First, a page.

The Gallows remains one of the true modern Hollywood success stories. Released in 2015, the micro-budget horror flick was made for just $100,000 and went on to gross a staggering $43 million at the global box office. Now, directors Chris Lofing and Travis Cluff are finally back with a sequel, The Gallows Act II, which brings back The Hangman for more horror goodness this Halloween.
I was fortunate enough to speak with the filmmaking duo, Chris Lofing and Travis Cluff, ahead of the movie's release. We talked about the relatively long gap between installments, how they feel about found footage and much more.
Just to start out, I think there have been a little bit confusion about where this movie was. There were reports that it had been finished for a little bit. So what was the process? How long have you guys been working on this? And at what point was it finished? I would just love to get that clarified.
Chris Lofing: A little bit of background. Actually, from the get go the sequel was always kind of off the grid. I should say we made it very similar to how we made the first film, actually. Very outside the system. Very independent. We we're very on our own and just going and making it. So from the get go it was kind of in secret. So when it was finished we started showing it to the right people and getting getting feedback. Kind of like the first film. And yeah, you're right. It was actually finished a while ago. We did a screening and there were some news that kind of leaked out saying, "Oh, I think Gallows II is finished! It's out there!" Back in 2017 is when that happened. And then the remainder of that time was really just getting it to the studio, fulfilling all the requirements. You know, there's a lot that has to happen to a movie.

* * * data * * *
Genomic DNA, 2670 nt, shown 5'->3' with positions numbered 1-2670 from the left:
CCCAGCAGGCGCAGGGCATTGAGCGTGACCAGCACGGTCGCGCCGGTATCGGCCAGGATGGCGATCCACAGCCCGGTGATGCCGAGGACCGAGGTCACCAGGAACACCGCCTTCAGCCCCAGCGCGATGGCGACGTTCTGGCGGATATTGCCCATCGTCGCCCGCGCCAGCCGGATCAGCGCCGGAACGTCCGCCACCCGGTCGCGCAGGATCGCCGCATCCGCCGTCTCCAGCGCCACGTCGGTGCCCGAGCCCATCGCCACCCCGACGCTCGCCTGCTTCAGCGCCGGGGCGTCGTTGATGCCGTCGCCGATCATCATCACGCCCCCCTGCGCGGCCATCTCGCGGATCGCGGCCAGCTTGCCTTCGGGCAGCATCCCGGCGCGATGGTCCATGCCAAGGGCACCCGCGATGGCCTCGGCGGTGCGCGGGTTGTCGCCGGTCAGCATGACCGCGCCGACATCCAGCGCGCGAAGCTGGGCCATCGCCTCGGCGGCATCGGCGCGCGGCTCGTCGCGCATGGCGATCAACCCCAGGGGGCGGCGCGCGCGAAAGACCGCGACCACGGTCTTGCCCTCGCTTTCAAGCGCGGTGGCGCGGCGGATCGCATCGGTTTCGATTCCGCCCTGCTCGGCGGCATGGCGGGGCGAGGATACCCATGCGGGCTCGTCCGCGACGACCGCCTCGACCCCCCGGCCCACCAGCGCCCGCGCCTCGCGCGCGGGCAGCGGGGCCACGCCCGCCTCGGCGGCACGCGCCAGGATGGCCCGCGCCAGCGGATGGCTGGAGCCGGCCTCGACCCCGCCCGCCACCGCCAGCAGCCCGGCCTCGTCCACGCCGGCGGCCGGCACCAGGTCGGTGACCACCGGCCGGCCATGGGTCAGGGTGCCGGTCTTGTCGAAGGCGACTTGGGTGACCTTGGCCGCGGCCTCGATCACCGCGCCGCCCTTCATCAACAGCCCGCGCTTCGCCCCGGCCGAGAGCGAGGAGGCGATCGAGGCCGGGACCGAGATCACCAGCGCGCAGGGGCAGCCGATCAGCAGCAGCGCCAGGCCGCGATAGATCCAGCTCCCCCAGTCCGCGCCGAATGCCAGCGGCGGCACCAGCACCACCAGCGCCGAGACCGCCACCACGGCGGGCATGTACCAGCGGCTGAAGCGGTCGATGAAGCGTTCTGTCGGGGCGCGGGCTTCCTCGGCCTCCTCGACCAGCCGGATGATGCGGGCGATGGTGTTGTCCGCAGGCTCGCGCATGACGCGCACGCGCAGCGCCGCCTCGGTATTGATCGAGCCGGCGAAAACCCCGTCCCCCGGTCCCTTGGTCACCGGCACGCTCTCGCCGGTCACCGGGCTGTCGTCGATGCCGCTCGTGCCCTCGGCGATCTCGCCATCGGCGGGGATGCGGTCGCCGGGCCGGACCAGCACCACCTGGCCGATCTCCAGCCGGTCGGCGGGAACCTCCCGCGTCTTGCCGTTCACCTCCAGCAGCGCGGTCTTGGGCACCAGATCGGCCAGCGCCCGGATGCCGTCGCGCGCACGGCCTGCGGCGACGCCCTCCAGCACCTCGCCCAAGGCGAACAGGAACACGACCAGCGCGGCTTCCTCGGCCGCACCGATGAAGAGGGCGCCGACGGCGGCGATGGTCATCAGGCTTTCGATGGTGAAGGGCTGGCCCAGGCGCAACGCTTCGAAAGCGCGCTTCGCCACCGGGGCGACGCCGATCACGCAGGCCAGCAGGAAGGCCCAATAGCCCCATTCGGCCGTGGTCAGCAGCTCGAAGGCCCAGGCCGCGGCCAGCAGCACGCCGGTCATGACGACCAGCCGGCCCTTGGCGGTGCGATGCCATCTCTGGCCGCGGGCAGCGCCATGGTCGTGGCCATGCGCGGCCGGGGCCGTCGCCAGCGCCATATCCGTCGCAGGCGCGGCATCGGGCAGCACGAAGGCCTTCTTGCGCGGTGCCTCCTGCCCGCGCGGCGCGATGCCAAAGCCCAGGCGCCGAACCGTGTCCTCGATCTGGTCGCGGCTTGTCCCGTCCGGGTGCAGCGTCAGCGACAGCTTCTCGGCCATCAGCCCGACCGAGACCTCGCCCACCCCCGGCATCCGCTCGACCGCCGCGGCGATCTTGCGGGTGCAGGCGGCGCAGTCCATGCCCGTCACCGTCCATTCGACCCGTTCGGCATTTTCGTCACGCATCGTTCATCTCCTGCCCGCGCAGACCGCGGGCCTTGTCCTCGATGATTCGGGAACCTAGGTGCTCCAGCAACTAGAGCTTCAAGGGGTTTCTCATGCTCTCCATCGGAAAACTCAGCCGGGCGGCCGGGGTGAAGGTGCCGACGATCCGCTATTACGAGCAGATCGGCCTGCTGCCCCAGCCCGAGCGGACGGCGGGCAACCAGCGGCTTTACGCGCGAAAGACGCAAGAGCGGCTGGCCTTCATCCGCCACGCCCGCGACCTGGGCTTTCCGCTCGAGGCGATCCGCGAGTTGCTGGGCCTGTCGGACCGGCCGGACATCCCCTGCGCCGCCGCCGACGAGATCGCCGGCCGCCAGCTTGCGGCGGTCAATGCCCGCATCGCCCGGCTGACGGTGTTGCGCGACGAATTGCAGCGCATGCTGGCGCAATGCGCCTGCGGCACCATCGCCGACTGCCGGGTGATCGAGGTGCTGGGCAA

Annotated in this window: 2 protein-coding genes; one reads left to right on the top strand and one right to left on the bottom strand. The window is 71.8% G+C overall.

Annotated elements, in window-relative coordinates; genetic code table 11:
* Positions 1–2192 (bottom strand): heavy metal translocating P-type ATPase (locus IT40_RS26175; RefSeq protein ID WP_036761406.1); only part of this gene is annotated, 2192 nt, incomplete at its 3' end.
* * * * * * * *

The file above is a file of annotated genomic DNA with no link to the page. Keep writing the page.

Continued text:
Travis Cluff: A lot of business affairs stuff, to be honest.
Chris Lofing: Business affairs, paperwork, a lot of that kind of stuff. And because the movie was so outside the system to begin with, there was a little bit more of that for us. The kind of structural stuff to get it finished, get all the T's crossed, I's dotted. Then they finally gave us a great window for release and it's finally seeing the light of day.